1. There is still a huge number of people who have jobs between minimum wage and high paying white collar careers.
Your average mechanic, carpenter or any blue collar / labor job(career) most likely will be better off in a city with lower cost of living. Especially if he has a family and wants to have house for them and save for the kids education and so on.


2. It is worth it to you, and that is absolutely fine.
True. My perspective is from people who relocate for careers. Joe the plumber is probably better off in a smaller city as far as cost of living. It’s just that people who make the cost of living comments from smaller cities don’t understand the higher pay and opportunities for people with careers looking to climb the ladder.
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Old 10-26-2018, 07:01 PM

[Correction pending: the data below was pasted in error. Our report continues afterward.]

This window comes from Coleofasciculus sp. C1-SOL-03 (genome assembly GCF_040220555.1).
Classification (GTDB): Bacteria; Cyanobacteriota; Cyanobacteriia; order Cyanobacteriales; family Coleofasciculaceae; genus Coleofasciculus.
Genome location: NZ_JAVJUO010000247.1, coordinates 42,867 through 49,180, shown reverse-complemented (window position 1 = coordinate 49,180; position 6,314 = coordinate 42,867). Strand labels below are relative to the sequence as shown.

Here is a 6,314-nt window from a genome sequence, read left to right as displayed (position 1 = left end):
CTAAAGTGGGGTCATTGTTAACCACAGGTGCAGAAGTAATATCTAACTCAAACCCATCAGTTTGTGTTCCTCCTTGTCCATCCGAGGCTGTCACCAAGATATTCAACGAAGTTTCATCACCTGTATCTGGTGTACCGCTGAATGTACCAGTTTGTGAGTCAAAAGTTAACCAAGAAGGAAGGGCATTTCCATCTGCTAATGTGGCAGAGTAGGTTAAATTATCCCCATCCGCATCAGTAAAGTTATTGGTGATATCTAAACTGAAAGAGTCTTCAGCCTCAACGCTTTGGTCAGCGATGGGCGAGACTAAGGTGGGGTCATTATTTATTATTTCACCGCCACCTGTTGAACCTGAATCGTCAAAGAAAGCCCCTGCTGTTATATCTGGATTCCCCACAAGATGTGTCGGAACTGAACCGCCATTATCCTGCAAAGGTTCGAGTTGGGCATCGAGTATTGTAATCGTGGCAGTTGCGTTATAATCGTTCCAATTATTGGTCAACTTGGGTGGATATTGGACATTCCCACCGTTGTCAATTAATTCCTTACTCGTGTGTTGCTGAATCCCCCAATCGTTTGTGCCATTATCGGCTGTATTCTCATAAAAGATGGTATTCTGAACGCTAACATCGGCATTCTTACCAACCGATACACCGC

142 posts, read 74,522 times
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Quote:
Originally Posted by Berteau View Post
When mid sized cities compare themselves to better larger cities (like Midwest cities comparing to Chicago or the coasts) they always like to say, well we have a lower cost of living. But really that is not a good reason.
Better is subjective. I prefer mid-sized cities to larger ones, no matter the cost of living.
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Old 10-26-2018, 07:02 PM
 
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"But really that is not a good reason."

it is for them since it works.
it just doesn't work for you.
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Old 10-26-2018, 07:14 PM